Introduction to fundamental ideas and techniques of stochastic
modeling, with an emphasis on the applications. After reviewing the
basic concepts of probability theory, the course will move quickly
towards the development of probability models and their use in
engineering and sciences. Assignments will very likely involve some
Prerequisite: An introductory
course in probability theory and some basic linear algebra.
Rapid review of basic concepts of probability theory (3 lectures):
Introduction to stochastic processes and
- Continuous and discrete probability
distributions. Conditional probability and independence. Examples
of probability distributions.
- Random variables: expectation,
standard deviation. Independence and conditional probabilities of
random variables. Joint distributions of random variables:
conditional distributions and expectations, covariance and
Stochastic models are widely applicable to
the study of many "real-world" phenomena. The course will
develop applications in selected areas such as:
- Information Theory.
- Signal processing.
- Queuing, waiting line theory. Analysis of
stochastic queuing models.
- Simulations and scientific computing.
- Sheldon Ross "Introduction to Probability Models"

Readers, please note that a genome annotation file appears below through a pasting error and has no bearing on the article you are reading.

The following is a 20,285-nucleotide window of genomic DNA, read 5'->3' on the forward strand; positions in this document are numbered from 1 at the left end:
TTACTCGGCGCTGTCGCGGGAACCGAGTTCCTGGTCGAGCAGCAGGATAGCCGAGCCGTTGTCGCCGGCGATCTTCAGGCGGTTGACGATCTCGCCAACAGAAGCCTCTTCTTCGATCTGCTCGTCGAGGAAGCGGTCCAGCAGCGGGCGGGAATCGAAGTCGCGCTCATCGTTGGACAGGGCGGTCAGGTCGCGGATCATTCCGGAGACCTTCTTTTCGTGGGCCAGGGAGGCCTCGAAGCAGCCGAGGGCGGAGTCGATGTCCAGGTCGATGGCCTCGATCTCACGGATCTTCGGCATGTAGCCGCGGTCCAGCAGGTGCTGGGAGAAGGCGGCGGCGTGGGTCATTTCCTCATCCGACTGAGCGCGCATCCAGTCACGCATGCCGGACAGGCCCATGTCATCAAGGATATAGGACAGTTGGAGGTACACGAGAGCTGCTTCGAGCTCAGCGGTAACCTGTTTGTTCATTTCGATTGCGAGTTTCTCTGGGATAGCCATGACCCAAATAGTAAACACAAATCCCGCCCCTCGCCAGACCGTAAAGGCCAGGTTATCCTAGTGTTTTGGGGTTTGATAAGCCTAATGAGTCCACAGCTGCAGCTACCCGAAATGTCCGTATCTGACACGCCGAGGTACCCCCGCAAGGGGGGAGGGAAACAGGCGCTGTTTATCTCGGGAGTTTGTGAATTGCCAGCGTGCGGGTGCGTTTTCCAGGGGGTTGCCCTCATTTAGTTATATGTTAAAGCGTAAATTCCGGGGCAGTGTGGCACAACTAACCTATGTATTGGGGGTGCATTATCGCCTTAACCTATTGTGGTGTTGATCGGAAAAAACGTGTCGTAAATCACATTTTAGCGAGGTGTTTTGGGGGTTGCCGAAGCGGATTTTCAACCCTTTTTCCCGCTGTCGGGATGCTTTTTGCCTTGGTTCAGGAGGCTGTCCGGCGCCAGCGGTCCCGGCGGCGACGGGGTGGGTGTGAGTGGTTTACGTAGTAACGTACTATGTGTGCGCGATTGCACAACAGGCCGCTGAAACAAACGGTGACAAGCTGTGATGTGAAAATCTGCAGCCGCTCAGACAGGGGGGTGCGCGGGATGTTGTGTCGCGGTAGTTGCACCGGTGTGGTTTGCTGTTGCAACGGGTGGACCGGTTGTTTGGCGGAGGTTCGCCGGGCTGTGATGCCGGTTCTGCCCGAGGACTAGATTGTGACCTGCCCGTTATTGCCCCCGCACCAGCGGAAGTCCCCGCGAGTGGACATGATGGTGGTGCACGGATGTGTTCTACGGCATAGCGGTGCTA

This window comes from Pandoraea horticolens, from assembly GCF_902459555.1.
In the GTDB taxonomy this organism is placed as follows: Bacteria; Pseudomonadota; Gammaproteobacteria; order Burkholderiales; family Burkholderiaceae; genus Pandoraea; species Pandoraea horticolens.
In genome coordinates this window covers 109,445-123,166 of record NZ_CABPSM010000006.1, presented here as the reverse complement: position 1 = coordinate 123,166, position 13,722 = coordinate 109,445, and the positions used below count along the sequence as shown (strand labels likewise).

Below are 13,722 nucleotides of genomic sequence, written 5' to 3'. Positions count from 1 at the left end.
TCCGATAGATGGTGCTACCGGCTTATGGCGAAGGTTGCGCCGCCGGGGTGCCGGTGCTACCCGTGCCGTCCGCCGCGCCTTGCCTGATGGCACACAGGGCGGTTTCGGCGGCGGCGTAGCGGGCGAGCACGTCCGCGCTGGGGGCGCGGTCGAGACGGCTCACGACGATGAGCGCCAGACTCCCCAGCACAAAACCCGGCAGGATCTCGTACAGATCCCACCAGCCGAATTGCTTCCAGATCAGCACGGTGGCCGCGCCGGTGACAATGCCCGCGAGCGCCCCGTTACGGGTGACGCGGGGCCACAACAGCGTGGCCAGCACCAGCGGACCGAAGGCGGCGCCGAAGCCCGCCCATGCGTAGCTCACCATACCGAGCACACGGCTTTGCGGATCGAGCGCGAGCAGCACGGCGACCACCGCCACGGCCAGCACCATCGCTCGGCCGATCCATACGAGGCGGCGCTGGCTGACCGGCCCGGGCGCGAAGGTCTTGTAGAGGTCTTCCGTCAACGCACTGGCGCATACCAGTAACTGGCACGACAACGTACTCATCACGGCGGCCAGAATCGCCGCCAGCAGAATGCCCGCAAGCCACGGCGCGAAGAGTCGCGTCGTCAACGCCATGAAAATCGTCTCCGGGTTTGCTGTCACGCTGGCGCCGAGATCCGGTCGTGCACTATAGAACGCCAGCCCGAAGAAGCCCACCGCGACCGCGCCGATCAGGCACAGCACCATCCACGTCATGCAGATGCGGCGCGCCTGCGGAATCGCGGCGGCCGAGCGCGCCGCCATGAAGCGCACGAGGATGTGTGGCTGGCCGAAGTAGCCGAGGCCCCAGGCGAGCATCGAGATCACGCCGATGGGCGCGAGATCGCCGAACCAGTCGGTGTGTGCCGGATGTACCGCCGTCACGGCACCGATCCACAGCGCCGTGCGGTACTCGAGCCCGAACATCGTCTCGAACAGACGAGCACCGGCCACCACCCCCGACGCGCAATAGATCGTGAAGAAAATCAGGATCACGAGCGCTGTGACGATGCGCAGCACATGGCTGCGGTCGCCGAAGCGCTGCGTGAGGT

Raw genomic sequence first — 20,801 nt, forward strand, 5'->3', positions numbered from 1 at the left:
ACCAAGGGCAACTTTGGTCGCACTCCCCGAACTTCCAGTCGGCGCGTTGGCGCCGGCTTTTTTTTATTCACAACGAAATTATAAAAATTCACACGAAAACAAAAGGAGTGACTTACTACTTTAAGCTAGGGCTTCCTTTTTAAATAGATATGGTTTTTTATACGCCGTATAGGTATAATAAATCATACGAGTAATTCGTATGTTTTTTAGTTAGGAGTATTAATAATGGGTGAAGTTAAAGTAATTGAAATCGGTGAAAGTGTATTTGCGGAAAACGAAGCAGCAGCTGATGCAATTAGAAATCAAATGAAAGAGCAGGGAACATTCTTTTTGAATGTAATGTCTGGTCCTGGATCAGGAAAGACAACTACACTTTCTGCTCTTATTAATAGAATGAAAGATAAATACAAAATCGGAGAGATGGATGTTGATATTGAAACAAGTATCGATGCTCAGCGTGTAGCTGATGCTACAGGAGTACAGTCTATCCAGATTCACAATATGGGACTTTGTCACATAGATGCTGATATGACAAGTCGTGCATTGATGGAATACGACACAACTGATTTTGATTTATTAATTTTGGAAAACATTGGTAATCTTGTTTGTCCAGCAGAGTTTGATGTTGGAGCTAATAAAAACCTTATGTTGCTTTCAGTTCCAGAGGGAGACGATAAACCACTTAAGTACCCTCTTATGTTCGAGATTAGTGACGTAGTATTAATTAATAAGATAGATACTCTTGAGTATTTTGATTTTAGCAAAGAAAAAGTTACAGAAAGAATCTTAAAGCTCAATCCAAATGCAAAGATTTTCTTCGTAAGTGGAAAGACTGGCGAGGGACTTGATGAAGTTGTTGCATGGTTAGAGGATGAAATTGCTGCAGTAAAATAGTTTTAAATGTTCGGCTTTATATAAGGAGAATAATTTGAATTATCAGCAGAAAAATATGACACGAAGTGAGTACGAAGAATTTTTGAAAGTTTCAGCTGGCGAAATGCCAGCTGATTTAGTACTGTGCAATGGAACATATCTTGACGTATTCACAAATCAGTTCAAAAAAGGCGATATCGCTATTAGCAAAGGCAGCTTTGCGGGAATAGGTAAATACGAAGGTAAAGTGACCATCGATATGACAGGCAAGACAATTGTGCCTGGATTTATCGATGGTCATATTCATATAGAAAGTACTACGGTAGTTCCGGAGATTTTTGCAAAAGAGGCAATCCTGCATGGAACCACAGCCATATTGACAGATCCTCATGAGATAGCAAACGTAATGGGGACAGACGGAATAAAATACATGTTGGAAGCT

Academic Press. (required)
- Howard Taylor and Samuel Karlin "An Introduction to
Stochastic Modeling" 3rd. Edition, Academic Press. (optional)
- Howard Taylor and Samuel Karlin "A first Course in
Stochastic Processes" 2nd. Edition, Academic Press.
- William Feller "An Introduction to Probability Theory and its Applications" Wiley. (optional)
I will do my best to
post online all the handouts given in class. By the way,
Sheila Shull (217 Firestone) is a person you can contact
at any time (between 9:30am and 5pm) if you need
administrative information. Her phone number is
Assistant and Office Hours:
Hannes Helgason, email@example.com
Monday 2-3 p.m., Guggenheim
Lei Zhang, firstname.lastname@example.org
Tuesday 9-10:30 a.m., Firestone 214.
Homework assignments: 60%
Homework will generally be distributed on Wednesdays and
due in class the following Wednesday.
There will be about 5 or 6 assignments, and your
lowest score will be dropped in the final grade.
Late homeworks will NOT be accepted for grading
(medical emergencies excepted with proof).
Final exam: 40%. There will be a
take-home final exam.